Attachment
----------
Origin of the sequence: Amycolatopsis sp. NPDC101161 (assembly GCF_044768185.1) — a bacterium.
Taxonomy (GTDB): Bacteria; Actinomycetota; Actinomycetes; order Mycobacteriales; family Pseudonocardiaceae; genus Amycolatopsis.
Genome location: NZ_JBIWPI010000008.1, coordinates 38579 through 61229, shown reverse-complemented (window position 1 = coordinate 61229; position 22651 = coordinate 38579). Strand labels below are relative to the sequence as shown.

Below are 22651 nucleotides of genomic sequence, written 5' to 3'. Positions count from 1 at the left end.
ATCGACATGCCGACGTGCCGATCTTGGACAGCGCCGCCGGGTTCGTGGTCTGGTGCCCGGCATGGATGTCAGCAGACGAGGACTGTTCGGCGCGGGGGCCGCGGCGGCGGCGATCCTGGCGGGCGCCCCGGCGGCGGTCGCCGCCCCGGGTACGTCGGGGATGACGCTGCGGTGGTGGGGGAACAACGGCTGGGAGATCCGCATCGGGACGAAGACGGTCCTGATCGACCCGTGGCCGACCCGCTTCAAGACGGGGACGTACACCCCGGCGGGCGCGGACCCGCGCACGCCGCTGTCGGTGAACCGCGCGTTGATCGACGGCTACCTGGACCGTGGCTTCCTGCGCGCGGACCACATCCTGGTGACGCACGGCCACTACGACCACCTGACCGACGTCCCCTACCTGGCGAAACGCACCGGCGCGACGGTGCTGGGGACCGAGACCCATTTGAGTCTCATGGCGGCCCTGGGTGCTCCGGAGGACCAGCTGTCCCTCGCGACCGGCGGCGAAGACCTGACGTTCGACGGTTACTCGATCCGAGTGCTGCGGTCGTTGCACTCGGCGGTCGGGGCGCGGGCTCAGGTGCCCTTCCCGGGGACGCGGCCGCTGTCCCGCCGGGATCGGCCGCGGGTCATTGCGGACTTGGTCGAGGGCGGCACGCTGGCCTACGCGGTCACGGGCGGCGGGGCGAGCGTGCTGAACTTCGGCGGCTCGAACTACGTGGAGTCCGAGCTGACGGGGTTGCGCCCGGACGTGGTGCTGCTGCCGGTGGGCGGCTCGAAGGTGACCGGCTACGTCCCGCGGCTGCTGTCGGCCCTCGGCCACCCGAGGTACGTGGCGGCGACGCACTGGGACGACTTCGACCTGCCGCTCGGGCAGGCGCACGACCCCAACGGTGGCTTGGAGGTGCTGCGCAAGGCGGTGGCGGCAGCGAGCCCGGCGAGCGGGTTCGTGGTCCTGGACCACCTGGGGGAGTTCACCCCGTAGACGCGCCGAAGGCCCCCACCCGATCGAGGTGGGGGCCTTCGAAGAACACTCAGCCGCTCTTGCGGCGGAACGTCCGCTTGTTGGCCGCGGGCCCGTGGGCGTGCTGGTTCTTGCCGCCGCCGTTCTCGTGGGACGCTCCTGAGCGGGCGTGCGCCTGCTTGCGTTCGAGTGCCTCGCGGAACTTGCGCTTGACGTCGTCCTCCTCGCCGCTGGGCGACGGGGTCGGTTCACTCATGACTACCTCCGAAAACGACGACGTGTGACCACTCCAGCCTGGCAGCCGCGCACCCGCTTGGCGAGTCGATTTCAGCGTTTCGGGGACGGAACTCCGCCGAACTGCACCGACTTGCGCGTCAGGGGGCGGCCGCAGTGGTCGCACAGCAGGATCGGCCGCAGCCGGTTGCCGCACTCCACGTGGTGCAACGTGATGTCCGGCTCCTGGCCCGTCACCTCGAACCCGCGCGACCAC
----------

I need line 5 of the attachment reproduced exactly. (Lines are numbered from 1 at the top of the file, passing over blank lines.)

ATCGACATGCCGACGTGCCGATCTTGGACAGCGCCGCCGGGTTCGTGGTCTGGTGCCCGGCATGGATGTCAGCAGACGAGGACTGTTCGGCGCGGGGGCCGCGGCGGCGGCGATCCTGGCGGGCGCCCCGGCGGCGGTCGCCGCCCCGGGTACGTCGGGGATGACGCTGCGGTGGTGGGGGAACAACGGCTGGGAGATCCGCATCGGGACGAAGACGGTCCTGATCGACCCGTGGCCGACCCGCTTCAAGACGGGGACGTACACCCCGGCGGGCGCGGACCCGCGCACGCCGCTGTCGGTGAACCGCGCGTTGATCGACGGCTACCTGGACCGTGGCTTCCTGCGCGCGGACCACATCCTGGTGACGCACGGCCACTACGACCACCTGACCGACGTCCCCTACCTGGCGAAACGCACCGGCGCGACGGTGCTGGGGACCGAGACCCATTTGAGTCTCATGGCGGCCCTGGGTGCTCCGGAGGACCAGCTGTCCCTCGCGACCGGCGGCGAAGACCTGACGTTCGACGGTTACTCGATCCGAGTGCTGCGGTCGTTGCACTCGGCGGTCGGGGCGCGGGCTCAGGTGCCCTTCCCGGGGACGCGGCCGCTGTCCCGCCGGGATCGGCCGCGGGTCATTGCGGACTTGGTCGAGGGCGGCACGCTGGCCTACGCGGTCACGGGCGGCGGGGCGAGCGTGCTGAACTTCGGCGGCTCGAACTACGTGGAGTCCGAGCTGACGGGGTTGCGCCCGGACGTGGTGCTGCTGCCGGTGGGCGGCTCGAAGGTGACCGGCTACGTCCCGCGGCTGCTGTCGGCCCTCGGCCACCCGAGGTACGTGGCGGCGACGCACTGGGACGACTTCGACCTGCCGCTCGGGCAGGCGCACGACCCCAACGGTGGCTTGGAGGTGCTGCGCAAGGCGGTGGCGGCAGCGAGCCCGGCGAGCGGGTTCGTGGTCCTGGACCACCTGGGGGAGTTCACCCCGTAGACGCGCCGAAGGCCCCCACCCGATCGAGGTGGGGGCCTTCGAAGAACACTCAGCCGCTCTTGCGGCGGAACGTCCGCTTGTTGGCCGCGGGCCCGTGGGCGTGCTGGTTCTTGCCGCCGCCGTTCTCGTGGGACGCTCCTGAGCGGGCGTGCGCCTGCTTGCGTTCGAGTGCCTCGCGGAACTTGCGCTTGACGTCGTCCTCCTCGCCGCTGGGCGACGGGGTCGGTTCACTCATGACTACCTCCGAAAACGACGACGTGTGACCACTCCAGCCTGGCAGCCGCGCACCCGCTTGGCGAGTCGATTTCAGCGTTTCGGGGACGGAACTCCGCCGAACTGCACCGACTTGCGCGTCAGGGGGCGGCCGCAGTGGTCGCACAGCAGGATCGGCCGCAGCCGGTTGCCGCACTCCACGTGGTGCAACGTGATGTCCGGCTCCTGGCCCGTCACCTCGAACCCGCGCGACCAC